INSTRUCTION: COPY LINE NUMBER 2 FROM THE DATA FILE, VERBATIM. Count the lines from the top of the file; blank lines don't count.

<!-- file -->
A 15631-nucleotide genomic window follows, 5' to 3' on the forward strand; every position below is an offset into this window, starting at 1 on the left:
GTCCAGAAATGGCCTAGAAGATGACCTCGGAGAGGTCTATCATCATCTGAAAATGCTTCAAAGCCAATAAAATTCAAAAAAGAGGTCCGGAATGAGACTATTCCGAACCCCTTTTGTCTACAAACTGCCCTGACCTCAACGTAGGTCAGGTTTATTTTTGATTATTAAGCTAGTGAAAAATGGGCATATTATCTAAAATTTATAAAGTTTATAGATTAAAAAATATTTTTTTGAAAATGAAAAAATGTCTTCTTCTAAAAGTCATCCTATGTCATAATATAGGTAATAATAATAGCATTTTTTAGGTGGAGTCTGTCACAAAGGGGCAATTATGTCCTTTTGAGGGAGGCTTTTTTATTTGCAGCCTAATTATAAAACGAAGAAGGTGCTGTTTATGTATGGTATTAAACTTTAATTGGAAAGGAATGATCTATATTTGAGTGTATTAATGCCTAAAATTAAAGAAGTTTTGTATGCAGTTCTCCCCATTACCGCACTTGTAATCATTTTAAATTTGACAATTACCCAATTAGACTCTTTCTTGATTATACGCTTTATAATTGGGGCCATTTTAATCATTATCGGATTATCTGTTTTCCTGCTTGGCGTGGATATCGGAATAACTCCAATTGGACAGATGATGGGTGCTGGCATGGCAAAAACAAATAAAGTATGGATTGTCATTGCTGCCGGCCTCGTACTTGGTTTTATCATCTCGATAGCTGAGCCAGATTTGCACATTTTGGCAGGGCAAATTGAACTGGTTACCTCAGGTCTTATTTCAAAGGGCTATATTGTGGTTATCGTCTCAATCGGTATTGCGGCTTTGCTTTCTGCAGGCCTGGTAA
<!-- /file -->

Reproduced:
GTCCAGAAATGGCCTAGAAGATGACCTCGGAGAGGTCTATCATCATCTGAAAATGCTTCAAAGCCAATAAAATTCAAAAAAGAGGTCCGGAATGAGACTATTCCGAACCCCTTTTGTCTACAAACTGCCCTGACCTCAACGTAGGTCAGGTTTATTTTTGATTATTAAGCTAGTGAAAAATGGGCATATTATCTAAAATTTATAAAGTTTATAGATTAAAAAATATTTTTTTGAAAATGAAAAAATGTCTTCTTCTAAAAGTCATCCTATGTCATAATATAGGTAATAATAATAGCATTTTTTAGGTGGAGTCTGTCACAAAGGGGCAATTATGTCCTTTTGAGGGAGGCTTTTTTATTTGCAGCCTAATTATAAAACGAAGAAGGTGCTGTTTATGTATGGTATTAAACTTTAATTGGAAAGGAATGATCTATATTTGAGTGTATTAATGCCTAAAATTAAAGAAGTTTTGTATGCAGTTCTCCCCATTACCGCACTTGTAATCATTTTAAATTTGACAATTACCCAATTAGACTCTTTCTTGATTATACGCTTTATAATTGGGGCCATTTTAATCATTATCGGATTATCTGTTTTCCTGCTTGGCGTGGATATCGGAATAACTCCAATTGGACAGATGATGGGTGCTGGCATGGCAAAAACAAATAAAGTATGGATTGTCATTGCTGCCGGCCTCGTACTTGGTTTTATCATCTCGATAGCTGAGCCAGATTTGCACATTTTGGCAGGGCAAATTGAACTGGTTACCTCAGGTCTTATTTCAAAGGGCTATATTGTGGTTATCGTCTCAATCGGTATTGCGGCTTTGCTTTCTGCAGGCCTGGTAA